Women's home-based income generation as a strategy towards poverty survival : dynamics of the 'khannawalli' (mealmaking) activity of Bombay

Abbott, Dina (1994). Women's home-based income generation as a strategy towards poverty survival : dynamics of the 'khannawalli' (mealmaking) activity of Bombay. PhD thesis The Open University.

DOI: https://doi.org/10.21954/ou.ro.0000de50


For generations. the "khannawallis" have supplied daily cooked meals for thousands of single male migrant textile workers who live in appalling conditions in Bombay. In this way. they have become essential to Bombay's industrial development and daily functioning. However. the activity remains "invisible" and very little notice is taken of the women or their work. This thesis uses the khannawalli activity as a case study to understand the dynamics and problematics of women's home-based income generation.

By exploring the Marxist and the feminist discourse on the "informal" sector; women; and poverty. the thesis comes to the conclusion that the best way of analyse the khannawalli activity is by adopting a "livelihoods system" approach. In doing so. it suggests that women's home-based income activities are better understood as strategies towards survival. rather than small entrepreneurial activities. Understood in this way, the central point of analysis becomes the access each individual has to the resources and opportunities necessary to start and maintain an activity.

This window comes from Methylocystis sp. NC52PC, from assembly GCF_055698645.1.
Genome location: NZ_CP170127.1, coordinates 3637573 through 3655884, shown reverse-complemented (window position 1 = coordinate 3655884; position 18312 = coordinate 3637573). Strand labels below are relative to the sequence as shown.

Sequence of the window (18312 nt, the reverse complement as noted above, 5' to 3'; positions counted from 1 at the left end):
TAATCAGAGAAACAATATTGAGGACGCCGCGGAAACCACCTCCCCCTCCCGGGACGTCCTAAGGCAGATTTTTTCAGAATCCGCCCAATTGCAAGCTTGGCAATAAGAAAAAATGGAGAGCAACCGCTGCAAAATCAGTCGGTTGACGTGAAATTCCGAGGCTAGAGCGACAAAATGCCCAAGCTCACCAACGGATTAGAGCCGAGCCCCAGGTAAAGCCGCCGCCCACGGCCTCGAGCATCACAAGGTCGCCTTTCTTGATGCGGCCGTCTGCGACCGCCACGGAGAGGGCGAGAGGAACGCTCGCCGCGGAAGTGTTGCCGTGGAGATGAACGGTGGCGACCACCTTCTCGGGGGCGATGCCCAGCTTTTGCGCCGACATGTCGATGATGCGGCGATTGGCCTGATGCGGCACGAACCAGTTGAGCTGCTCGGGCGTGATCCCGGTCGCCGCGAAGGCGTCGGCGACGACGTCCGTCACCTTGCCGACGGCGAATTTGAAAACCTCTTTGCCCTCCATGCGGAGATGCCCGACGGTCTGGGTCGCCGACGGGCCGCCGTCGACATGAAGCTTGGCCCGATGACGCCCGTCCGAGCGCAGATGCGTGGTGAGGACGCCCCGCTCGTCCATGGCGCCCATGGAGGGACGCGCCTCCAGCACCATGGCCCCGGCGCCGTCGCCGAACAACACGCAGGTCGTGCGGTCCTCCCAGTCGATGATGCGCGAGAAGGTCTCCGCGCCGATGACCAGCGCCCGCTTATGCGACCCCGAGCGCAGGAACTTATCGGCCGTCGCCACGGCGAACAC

An analysis based on access is able to draw out social differentiation between individual operators and their operations. It also enables a comment on individual relationships. both within the household and outside of it. Altogether. this develops an understanding of how women's home-based income activities operate. and what problems they create. Furthermore, by setting the activity within a historical context. this case study is also able to look at recent changes that have affected the khannawalli activity. Whilst some of these changes have been detrimental to the activity, the khannawallis have proved that it is possible. even for those in the "informal" sector to address their future by organising themselves. The khannawallis show that women in poverty are not simply the passive recipients of their destiny.

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